The Definitive “Just Start” Strategy To Get You Writing.

Just Starting is a way around procrastinating, a way to make yourself write when you should.

I mention “Just Start” a lot because it works.  It is one of my most effective…tools.  Hacks.  Tactics.  I’ve spoken about it here, here, and here, and more indirectly in many other posts on The Productive Indie Fiction Writer.

There are a ton of different versions of this approach out there, but none have formal names.  The closest to a formal name for the concept that I’ve found is the Ten Minute Author by Kevin Partner, which has the idea baked into the title.

Julia Cameron’s über-famous Morning Pages use the same general idea, although Morning Pages are supposed to be stream of conscious writing—nothing structured.  Certainly, nothing that you would put into a commercial piece of fiction.

While “Just Start” can be used for anything. Getting yourself to write your current novel.  Getting yourself to work on the outline.  Getting yourself to write marketing materials.

Any creative endeavor can be bootstrapped by “Just Start.” 

You can even make yourself complete mundane, repetitive chores using “Just Start” to settle into the work.

How to Just Start

The process is very simple.

If you’re fighting to get yourself to write, you mentally agree with your internal major general that you’re just going to start. 

That’s all.  You just have to sit down and put your fingers to the keyboard and type.  Maybe for about five minutes.  Maybe for ten, if you can get there.  Or perhaps, just get the next sentence down.

There is no expectation to do anything more than that.  Write a sentence, and you’re done.  You can go play League of Legends with a clear conscience.

Of course, this is a complete fabrication.  You know that it is, even as you’re bargaining with yourself. 

But this is where the magic lies in this concept.   Even though you know that you’re trying to do an end-run around your inner two-year-old, it still works.

Why it works

When you just start, you’re putting a number of psychological tricks into play:

You’re removing the pressure to write thousands of words

This reduces your inertia.  If you know you don’t have to sit and fight with your inner child for hours, just a few minutes, that makes it far easier to actually start.

It demonstrates that the work itself is not hard. 

The moment you start, the moment you get a couple of words down, you completely forget that a few minutes ago, your subscious was wailing about hard writing is, that you’ll have to writhe in Purgatory for hours. Years!  In those first few vital minutes, you’ll discover (for the trillionth time) that writing is, in fact, rather simple, but totally absorbing.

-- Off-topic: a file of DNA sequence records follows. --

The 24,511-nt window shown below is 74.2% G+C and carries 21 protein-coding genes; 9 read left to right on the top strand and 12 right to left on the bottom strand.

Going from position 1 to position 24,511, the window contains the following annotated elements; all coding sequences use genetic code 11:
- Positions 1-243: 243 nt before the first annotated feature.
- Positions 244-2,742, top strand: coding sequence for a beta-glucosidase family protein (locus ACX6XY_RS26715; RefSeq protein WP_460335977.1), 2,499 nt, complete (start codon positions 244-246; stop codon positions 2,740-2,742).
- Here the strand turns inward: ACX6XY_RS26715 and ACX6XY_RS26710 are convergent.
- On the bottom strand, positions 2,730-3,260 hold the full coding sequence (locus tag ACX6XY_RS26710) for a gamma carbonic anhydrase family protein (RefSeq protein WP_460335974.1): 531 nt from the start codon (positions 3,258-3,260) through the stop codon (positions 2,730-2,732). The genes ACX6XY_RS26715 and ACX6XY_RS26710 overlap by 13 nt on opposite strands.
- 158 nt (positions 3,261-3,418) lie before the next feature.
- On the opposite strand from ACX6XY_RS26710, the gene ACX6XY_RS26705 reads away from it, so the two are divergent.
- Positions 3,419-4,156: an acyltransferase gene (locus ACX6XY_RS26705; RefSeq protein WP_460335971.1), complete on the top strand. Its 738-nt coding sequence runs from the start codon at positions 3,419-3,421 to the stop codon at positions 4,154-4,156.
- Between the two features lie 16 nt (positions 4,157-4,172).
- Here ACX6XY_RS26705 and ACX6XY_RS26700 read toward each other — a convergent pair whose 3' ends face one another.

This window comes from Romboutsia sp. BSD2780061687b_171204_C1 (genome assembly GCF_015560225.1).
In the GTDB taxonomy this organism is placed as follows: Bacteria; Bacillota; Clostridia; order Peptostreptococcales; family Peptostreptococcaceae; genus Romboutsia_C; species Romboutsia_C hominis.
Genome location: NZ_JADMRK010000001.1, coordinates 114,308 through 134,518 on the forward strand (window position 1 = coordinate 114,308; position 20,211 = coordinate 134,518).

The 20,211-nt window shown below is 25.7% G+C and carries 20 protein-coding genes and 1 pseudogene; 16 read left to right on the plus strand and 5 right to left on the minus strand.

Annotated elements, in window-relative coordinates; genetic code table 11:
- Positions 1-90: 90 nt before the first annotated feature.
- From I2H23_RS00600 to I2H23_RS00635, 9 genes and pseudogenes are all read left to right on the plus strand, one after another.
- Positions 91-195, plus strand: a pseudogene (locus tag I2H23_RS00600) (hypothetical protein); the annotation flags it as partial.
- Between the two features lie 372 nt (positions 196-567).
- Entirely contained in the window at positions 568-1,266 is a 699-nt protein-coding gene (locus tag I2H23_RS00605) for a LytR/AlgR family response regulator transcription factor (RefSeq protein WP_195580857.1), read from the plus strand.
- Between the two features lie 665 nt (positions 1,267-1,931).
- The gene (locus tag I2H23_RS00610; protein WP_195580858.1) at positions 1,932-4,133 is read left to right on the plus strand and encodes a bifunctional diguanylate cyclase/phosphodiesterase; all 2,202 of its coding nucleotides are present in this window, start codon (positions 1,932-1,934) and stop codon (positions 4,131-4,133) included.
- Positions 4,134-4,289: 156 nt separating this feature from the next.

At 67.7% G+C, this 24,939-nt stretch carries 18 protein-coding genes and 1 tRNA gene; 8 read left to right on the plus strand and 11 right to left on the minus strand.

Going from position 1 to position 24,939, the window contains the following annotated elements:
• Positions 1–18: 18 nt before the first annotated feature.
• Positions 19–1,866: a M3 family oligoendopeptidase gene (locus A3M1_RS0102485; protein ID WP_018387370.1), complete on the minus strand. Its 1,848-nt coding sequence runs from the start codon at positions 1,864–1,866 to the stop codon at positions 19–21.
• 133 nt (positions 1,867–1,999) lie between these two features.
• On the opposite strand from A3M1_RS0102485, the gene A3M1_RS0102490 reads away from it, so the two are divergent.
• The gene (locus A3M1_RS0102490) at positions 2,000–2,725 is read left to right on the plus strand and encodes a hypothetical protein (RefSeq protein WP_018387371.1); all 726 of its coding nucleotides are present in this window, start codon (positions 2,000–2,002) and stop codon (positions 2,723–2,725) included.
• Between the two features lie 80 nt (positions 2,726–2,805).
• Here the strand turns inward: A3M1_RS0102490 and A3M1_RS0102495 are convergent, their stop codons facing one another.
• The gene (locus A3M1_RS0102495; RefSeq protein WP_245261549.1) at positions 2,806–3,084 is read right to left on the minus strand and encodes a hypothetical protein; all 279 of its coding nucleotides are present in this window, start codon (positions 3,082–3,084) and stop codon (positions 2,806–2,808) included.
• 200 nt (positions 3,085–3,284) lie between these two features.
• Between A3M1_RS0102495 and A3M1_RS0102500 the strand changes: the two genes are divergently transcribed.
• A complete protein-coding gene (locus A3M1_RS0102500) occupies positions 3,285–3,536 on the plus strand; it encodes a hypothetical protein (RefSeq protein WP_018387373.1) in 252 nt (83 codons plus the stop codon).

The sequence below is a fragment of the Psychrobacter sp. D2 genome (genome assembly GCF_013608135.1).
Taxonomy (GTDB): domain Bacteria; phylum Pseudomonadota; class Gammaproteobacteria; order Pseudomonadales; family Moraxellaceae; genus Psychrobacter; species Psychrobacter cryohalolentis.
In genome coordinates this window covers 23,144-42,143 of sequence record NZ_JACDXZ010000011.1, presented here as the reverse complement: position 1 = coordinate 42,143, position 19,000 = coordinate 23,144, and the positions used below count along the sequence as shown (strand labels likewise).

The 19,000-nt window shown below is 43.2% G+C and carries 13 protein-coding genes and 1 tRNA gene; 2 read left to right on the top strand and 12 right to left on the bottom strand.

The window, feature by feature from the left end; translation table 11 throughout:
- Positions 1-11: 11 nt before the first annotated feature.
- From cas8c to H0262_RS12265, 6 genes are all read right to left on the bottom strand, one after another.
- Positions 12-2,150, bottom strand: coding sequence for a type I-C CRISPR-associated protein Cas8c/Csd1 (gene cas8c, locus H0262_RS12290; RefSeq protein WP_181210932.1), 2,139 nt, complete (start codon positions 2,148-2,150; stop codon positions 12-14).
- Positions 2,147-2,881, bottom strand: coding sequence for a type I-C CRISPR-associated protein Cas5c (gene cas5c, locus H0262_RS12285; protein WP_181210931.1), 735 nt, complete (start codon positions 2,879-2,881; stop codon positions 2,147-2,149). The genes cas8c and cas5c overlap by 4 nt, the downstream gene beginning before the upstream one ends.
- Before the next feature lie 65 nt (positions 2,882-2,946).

You’re using the joy of writing and pleasure in story-telling to lead you onward.

Also in those first critical minutes (literally only minutes), you’ll be reminded of how much pleasure there is in writing.  How much fun it can be.  And that reminder will let you keep going for a few minutes more….

The human brain wants to complete things.

This instinctive need to finish things will pull you on from the first few moments, deeper into the work, aiming to get more and more done, until it is finished.  When you complete tasks, your brain releases dopamine, which creates positive feelings.  Pleasure and motivation to complete more and more things, for another hit of dopamine.

Variations of “Just Start”

Just Outline A Few Subtitles

For plotters and non-fiction writers, and any writer in the midst of planning or concept work.  Just spend a few minutes figuring out the next block.  Just…start.

Just Spend Five/Ten Minutes Doing Xxx

For any task you’re putting off, writing-related or not.  Just do a couple of minutes.  That’s all.  Instead of cleaning the entire kitchen, just empty the garbage can.  Just start with that one small task. 

Find the smallest and least challenging thing you can do.  Do that.  Then find another tiny task.  And so on.

Soon, you will be working steadily.

For the VERY Stubborn

If you find that even just starting doesn’t get you working steadily, if your inner child is throwing a tantrum (oh, I’ve been there!), you can make an agreement with yourself:

You don’t have to write.  But for the next ten minutes, you can’t do anything else.

All you can do is stare at the blank page, or the last paragraph you wrote, while the cursor blinks.

You can’t switch over to another program, check mail, or play music. 

Don’t get up from your desk.  Don’t start a conversation with someone else.

Don’t do anything

You don’t have to write, but you can’t do anything else.

Your brain can’t stand boredom (especially a writer’s brain!)  Long before the ten minutes are up, you’ll find yourself putting down words out of the desparate need to not be bored.

The more you get yourself to Just Start, the more powerful the tool becomes. 

Over time, you will experience multiple sessions when the writing takes over, the story settles into your mind, and when you next look up, twenty, thirty or even more minutes have passed, and you’re steadily putting down words.

The more you experience the power of Just Starting, the more powerful it becomes.  That’s because you will come to know in your bones that it works

So when you’re trying to bargain with yourself to Just Start, you’re really not fooling yourself anymore, because you know from experience that Just Starting works.

Write More, Faster Than Ever Before

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